Anti-corruption campaigners have accused the British government of falling short on its longstanding commitment to fight corruption, voicing concerns over the government’s “rejection of the need to stop the UK tax havens selling secrecy.”
Responding to recommendations by the International Development Committee (IDC) in its October 2016 report ‘Tackling corruption overseas’, officials once again asserted on Monday the UK is a “leader in the fight against corruption and promoting transparency.”
The government has rejected the IDC’s allegation it had “failed to persuade the UK’s Overseas Territories and Crown Dependencies to create central public registers of beneficial ownership” designed to end tax secrecy.
It argued that “almost all” of the relevant Overseas Territories and Crown Dependencies have thrown their weight behind an initiative, launched by the UK for the “development of a new global standard on automatic exchange of beneficial ownership information between countries.”
In a statement issued on Tuesday, Shauna Leven, corruption campaign director at Global Witness, an NGO fighting against poverty, corruption and human rights violations, said, “We are deeply concerned by the government’s rejection of the need to stop the UK tax havens selling secrecy.
“Stopping anonymous company owners exploiting our tax havens is a crucial component of any credible strategy to fight corruption overseas. This new position is a major U-turn on [former Prime Minister] David Cameron’s promise to remove the ‘cloak of secrecy’ from shell companies, and calls into question Theresa May’s commitment to continuing the UK government’s transparency and anti-corruption drive,” she added.
IDC Chair Stephen Twigg MP acknowledged the UK Department for International Development (DfID) tried to prioritize anti-corruption efforts to help the world’s most disadvantaged people in countries such as South Sudan, Yemen and Afghanistan.
“Other parts of the UK government are falling short,” he noted, however.
“Also disappointing is the government’s refusal to publicly disclose the information it will collect on where UK-based multinationals are making profit,” he added.
“If made public, this information could help tax authorities and civil society, including in the world’s poorest countries, work out where multinationals are avoiding paying tax. This would make it easier for authorities and civil society to pressure these corporations to pay appropriate levels of tax in the countries where they are operating and would make it harder for corporations to shift profits made in developing countries to other low-tax jurisdictions,” Twigg said.
According to the IDC report, the amount of money lost by developing countries through corrupt practices surpassed the support they receive through foreign aid.
Global Witness highlighted the case of the Democratic Republic of Congo (DRC), where it claims “inconsistent UK policy on corruption is undermining the effectiveness of aid contributions in some circumstances.”
Global Witness told IDC that “DFID currently spends around £150 million [$184 million] in aid contributions [annually] in DRC, yet $1.36 billion in mining revenues were lost via British tax havens and London-listed companies.”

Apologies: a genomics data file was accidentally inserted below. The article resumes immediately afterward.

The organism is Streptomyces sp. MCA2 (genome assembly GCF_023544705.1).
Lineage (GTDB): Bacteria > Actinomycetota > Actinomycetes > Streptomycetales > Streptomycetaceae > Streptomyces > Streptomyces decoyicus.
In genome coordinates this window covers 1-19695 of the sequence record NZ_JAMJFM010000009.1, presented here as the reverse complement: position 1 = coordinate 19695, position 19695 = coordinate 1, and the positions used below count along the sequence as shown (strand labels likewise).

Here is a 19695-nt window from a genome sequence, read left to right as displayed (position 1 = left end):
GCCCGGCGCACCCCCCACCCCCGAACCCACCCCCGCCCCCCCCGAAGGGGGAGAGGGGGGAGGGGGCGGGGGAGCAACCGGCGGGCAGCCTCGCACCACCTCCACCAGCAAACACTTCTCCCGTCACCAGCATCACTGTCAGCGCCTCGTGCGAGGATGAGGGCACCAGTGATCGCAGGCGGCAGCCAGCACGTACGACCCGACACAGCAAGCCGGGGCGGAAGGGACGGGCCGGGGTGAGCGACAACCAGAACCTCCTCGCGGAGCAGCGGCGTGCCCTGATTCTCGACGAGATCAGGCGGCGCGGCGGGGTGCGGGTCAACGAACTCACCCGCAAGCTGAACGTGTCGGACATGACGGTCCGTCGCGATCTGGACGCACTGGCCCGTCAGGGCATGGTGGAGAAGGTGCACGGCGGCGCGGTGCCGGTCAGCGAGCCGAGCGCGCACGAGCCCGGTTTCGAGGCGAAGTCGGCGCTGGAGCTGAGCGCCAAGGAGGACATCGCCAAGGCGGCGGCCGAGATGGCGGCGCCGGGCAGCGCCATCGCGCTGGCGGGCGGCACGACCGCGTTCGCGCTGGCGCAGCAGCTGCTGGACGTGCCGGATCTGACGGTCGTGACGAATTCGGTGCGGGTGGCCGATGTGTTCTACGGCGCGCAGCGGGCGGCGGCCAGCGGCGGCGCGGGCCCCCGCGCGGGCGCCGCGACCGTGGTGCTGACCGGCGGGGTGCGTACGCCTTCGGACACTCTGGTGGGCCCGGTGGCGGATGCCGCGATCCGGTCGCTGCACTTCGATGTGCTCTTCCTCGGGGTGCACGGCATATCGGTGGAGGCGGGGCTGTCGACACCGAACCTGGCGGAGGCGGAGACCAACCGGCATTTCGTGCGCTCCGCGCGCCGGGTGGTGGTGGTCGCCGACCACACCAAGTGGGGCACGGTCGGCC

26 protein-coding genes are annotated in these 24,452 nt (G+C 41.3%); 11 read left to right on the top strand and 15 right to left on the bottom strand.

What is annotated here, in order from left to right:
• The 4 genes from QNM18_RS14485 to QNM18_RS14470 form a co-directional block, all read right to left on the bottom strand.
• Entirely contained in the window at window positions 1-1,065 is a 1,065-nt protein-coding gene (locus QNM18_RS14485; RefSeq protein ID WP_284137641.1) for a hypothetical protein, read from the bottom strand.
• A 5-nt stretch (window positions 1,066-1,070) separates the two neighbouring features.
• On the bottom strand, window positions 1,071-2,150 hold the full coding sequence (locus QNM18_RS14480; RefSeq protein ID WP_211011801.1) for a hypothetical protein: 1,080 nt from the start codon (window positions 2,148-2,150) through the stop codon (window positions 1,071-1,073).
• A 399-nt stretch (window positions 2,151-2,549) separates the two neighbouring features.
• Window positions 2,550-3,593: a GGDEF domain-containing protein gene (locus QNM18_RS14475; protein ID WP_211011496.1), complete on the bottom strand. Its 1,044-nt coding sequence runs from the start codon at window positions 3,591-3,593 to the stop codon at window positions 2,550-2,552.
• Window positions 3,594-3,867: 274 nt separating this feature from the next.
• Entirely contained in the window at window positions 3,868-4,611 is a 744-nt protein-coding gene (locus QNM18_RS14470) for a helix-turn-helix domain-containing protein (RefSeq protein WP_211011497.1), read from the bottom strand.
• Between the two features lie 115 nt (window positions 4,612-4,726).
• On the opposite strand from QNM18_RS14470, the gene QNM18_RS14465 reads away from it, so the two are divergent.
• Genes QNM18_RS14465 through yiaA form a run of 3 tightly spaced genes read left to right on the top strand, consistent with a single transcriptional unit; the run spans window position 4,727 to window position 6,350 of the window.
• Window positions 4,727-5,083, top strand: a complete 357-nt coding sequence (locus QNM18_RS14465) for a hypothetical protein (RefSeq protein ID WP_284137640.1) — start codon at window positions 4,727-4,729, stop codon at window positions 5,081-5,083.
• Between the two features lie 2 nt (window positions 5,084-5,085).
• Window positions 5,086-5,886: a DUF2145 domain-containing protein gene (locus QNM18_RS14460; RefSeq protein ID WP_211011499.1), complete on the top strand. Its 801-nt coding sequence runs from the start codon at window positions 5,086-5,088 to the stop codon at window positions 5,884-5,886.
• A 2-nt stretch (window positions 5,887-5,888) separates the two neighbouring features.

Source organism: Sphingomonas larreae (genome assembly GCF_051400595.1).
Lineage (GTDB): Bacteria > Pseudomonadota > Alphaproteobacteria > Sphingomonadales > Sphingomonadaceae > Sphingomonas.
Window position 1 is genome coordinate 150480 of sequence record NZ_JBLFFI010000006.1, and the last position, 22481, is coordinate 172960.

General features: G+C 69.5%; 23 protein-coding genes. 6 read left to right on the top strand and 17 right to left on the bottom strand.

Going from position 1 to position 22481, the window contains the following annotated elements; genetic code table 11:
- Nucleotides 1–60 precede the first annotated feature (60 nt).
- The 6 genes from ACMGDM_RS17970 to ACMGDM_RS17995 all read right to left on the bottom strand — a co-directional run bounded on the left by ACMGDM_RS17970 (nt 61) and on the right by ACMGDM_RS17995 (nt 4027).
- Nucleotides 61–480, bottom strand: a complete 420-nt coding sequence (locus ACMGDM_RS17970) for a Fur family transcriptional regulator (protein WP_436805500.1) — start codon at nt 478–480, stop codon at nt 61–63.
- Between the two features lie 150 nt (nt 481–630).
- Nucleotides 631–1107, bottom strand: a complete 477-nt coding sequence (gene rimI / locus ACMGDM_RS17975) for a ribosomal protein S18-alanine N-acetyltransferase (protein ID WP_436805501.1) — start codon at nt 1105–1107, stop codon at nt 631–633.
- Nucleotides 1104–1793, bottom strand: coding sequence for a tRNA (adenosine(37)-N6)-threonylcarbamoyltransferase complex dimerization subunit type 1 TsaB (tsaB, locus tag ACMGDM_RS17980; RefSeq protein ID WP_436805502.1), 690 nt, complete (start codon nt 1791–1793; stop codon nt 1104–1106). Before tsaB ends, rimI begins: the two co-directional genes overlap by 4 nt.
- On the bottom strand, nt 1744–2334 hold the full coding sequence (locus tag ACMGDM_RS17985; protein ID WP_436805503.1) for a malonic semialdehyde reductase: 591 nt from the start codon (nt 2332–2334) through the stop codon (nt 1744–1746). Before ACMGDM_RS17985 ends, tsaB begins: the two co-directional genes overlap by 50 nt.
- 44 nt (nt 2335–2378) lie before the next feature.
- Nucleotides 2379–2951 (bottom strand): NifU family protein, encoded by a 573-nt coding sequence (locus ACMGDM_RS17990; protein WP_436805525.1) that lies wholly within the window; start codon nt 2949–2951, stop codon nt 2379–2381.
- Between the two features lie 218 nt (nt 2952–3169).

The committee also stressed in its report that revelations like the Panama Papers showed “how far the UK needs to go to effectively tackle corruption both in the UK and overseas.”
“As the Panama papers showed, we will not crack this unless we stop the UK’s tax havens from helping the world’s criminal and corrupt hide from the law,” Leven said, adding that over half of the offshore companies revealed in the Panama Papers were registered in the British Virgin Islands, a UK tax haven.
“This demonstrates the role the tax havens play in enabling the corruption that keeps poor countries poor. The UK government’s opposition to public registers of the beneficial owners of companies in its tax havens is particularly concerning, as it comes just ahead of crucial EU negotiations over implementing public registers of the owners of companies and trusts across Europe.”
“[Prime Minister] Theresa May’s refusal to tackle the problem in her own backyard raises serious questions about her government’s ability to walk its talk on fighting corruption overseas,” Leven noted.
On Tuesday, giant British manufacturer Rolls-Royce apologized after it was found to have paid bribes to senior foreign officials and staff in Indonesia, Thailand, India, Russia, Nigeria, China and Malaysia from 1989-2013.
In Indonesia the company gave $2.25 million, plus a Rolls-Royce Silver Spirit car, to an individual in exchange for a “favor” for Trent 700 aero engines to be provided to Garuda Indonesia airlines, Britain’s Serious Fraud Office (SFO) said.
In Iraq, Rolls-Royce middlemen bribed local officials after they voiced concerns about turbines the company had sold. Rolls admitted to paying officials at state-run energy companies in Kazakhstan, Thailand, Brazil, Azerbaijan, Angola and Iraq over $35 million in order to win contracts, the US Justice Department said, Reuters reports.
Rolls (which also makes engines for combat jets, ships and nuclear-powered submarines) would pay £671 million ($831 million) in penalties to settle the bribery investigation led by British, US and Brazilian authorities. The SFO said it was the biggest investigation in its history.
In his ruling, the judge said the penalty, the highest ever enforcement action against a company in Britain for criminal conduct, reflected the gravity of the company’s misconduct alongside its corporate reform and cooperation with authorities, Reuters reports.
Rolls agreed to pay £497 million ($612 million) to the SFO, plus interest and a payment in respect of costs.